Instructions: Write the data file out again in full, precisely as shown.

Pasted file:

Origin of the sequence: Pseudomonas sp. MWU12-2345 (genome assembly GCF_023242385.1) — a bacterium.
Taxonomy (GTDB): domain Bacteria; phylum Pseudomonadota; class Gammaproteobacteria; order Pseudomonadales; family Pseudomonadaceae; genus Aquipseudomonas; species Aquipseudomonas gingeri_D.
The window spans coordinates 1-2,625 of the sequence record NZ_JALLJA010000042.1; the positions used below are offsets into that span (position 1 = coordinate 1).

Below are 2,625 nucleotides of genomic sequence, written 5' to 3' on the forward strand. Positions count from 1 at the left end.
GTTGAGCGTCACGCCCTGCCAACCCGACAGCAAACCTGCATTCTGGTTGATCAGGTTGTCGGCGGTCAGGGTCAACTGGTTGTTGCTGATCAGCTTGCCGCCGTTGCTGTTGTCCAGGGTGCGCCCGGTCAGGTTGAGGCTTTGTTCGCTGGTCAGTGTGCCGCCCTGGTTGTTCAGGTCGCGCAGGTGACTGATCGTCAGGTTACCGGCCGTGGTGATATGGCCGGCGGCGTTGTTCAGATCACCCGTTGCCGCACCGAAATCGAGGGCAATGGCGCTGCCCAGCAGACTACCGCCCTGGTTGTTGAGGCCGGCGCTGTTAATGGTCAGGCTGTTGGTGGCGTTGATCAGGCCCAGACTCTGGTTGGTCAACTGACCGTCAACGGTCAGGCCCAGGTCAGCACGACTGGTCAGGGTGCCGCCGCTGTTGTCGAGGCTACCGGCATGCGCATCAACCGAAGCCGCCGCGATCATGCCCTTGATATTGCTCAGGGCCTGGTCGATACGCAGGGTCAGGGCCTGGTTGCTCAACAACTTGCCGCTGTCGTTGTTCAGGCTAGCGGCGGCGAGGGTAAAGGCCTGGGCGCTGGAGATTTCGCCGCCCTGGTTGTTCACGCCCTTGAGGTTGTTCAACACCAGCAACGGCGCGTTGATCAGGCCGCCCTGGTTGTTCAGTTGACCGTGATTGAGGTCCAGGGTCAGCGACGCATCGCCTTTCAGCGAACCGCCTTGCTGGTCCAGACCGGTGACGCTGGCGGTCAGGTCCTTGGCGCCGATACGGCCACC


Origin of the sequence: Pseudomonas sp. MWU12-2345 (genome assembly GCF_023242385.1) — a bacterium.
Taxonomy (GTDB): domain Bacteria; phylum Pseudomonadota; class Gammaproteobacteria; order Pseudomonadales; family Pseudomonadaceae; genus Aquipseudomonas; species Aquipseudomonas gingeri_D.
The window spans coordinates 1-2,625 of the sequence record NZ_JALLJA010000042.1; the positions used below are offsets into that span (position 1 = coordinate 1).

Below are 2,625 nucleotides of genomic sequence, written 5' to 3' on the forward strand. Positions count from 1 at the left end.
GTTGAGCGTCACGCCCTGCCAACCCGACAGCAAACCTGCATTCTGGTTGATCAGGTTGTCGGCGGTCAGGGTCAACTGGTTGTTGCTGATCAGCTTGCCGCCGTTGCTGTTGTCCAGGGTGCGCCCGGTCAGGTTGAGGCTTTGTTCGCTGGTCAGTGTGCCGCCCTGGTTGTTCAGGTCGCGCAGGTGACTGATCGTCAGGTTACCGGCCGTGGTGATATGGCCGGCGGCGTTGTTCAGATCACCCGTTGCCGCACCGAAATCGAGGGCAATGGCGCTGCCCAGCAGACTACCGCCCTGGTTGTTGAGGCCGGCGCTGTTAATGGTCAGGCTGTTGGTGGCGTTGATCAGGCCCAGACTCTGGTTGGTCAACTGACCGTCAACGGTCAGGCCCAGGTCAGCACGACTGGTCAGGGTGCCGCCGCTGTTGTCGAGGCTACCGGCATGCGCATCAACCGAAGCCGCCGCGATCATGCCCTTGATATTGCTCAGGGCCTGGTCGATACGCAGGGTCAGGGCCTGGTTGCTCAACAACTTGCCGCTGTCGTTGTTCAGGCTAGCGGCGGCGAGGGTAAAGGCCTGGGCGCTGGAGATTTCGCCGCCCTGGTTGTTCACGCCCTTGAGGTTGTTCAACACCAGCAACGGCGCGTTGATCAGGCCGCCCTGGTTGTTCAGTTGACCGTGATTGAGGTCCAGGGTCAGCGACGCATCGCCTTTCAGCGAACCGCCTTGCTGGTCCAGACCGGTGACGCTGGCGGTCAGGTCCTTGGCGCCGATACGGCCACC